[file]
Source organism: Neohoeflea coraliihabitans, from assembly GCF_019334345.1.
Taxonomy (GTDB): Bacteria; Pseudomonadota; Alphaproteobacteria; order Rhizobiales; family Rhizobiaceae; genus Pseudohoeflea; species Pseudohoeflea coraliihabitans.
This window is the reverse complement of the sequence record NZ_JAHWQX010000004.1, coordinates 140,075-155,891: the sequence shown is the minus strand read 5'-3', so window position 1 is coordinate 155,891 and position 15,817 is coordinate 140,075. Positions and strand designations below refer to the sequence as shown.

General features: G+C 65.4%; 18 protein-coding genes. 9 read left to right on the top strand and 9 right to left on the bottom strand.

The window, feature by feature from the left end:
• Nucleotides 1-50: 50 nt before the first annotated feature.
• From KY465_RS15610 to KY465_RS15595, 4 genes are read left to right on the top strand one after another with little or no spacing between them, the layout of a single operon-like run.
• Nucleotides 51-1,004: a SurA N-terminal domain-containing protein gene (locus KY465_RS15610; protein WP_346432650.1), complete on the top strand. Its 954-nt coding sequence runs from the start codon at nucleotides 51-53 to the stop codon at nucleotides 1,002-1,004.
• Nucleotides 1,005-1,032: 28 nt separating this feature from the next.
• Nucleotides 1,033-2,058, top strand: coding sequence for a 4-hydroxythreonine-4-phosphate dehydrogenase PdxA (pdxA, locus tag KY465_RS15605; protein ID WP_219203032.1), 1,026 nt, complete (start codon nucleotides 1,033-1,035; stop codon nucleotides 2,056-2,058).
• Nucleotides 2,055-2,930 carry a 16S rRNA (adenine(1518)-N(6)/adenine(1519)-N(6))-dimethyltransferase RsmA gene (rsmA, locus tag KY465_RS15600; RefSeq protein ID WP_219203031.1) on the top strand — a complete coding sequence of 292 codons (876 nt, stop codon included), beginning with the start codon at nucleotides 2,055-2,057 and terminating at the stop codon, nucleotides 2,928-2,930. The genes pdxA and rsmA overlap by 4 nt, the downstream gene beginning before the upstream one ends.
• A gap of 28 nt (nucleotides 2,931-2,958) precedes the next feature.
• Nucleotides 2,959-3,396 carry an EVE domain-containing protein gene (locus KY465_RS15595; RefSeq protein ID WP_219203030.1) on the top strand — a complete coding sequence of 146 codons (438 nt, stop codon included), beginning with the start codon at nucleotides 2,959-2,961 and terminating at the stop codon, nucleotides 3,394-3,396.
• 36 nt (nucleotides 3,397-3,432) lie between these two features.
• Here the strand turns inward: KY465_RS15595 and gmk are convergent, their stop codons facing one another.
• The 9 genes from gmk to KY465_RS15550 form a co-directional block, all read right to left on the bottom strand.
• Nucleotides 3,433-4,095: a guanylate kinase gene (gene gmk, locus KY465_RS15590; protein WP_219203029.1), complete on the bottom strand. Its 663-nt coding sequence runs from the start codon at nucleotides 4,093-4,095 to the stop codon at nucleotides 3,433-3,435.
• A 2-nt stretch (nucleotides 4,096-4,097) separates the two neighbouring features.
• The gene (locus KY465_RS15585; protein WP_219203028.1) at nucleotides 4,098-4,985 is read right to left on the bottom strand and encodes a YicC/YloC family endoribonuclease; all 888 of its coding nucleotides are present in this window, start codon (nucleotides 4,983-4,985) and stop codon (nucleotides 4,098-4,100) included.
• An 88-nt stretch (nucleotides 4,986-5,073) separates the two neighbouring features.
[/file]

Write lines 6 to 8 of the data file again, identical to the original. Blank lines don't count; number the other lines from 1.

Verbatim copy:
• Nucleotides 1-50: 50 nt before the first annotated feature.
• From KY465_RS15610 to KY465_RS15595, 4 genes are read left to right on the top strand one after another with little or no spacing between them, the layout of a single operon-like run.
• Nucleotides 51-1,004: a SurA N-terminal domain-containing protein gene (locus KY465_RS15610; protein WP_346432650.1), complete on the top strand. Its 954-nt coding sequence runs from the start codon at nucleotides 51-53 to the stop codon at nucleotides 1,002-1,004.